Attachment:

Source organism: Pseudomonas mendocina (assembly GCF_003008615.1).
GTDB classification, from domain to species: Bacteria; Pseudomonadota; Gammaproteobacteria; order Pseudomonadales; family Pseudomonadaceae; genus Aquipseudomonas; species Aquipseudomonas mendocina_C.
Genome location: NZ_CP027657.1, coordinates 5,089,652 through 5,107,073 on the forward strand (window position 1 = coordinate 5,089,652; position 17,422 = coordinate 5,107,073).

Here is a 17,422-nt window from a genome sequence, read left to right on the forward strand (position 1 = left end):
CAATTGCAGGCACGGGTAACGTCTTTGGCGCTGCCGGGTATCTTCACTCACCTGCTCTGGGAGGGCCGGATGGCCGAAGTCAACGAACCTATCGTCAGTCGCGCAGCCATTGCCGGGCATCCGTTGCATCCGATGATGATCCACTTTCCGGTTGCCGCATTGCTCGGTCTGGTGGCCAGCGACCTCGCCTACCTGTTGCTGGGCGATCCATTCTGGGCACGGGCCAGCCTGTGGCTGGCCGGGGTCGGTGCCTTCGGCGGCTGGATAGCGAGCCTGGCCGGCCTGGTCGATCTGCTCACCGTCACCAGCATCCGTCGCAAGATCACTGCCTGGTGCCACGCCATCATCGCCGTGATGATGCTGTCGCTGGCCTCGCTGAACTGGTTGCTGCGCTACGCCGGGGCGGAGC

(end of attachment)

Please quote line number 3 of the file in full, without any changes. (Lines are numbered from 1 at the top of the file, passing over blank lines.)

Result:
Genome location: NZ_CP027657.1, coordinates 5,089,652 through 5,107,073 on the forward strand (window position 1 = coordinate 5,089,652; position 17,422 = coordinate 5,107,073).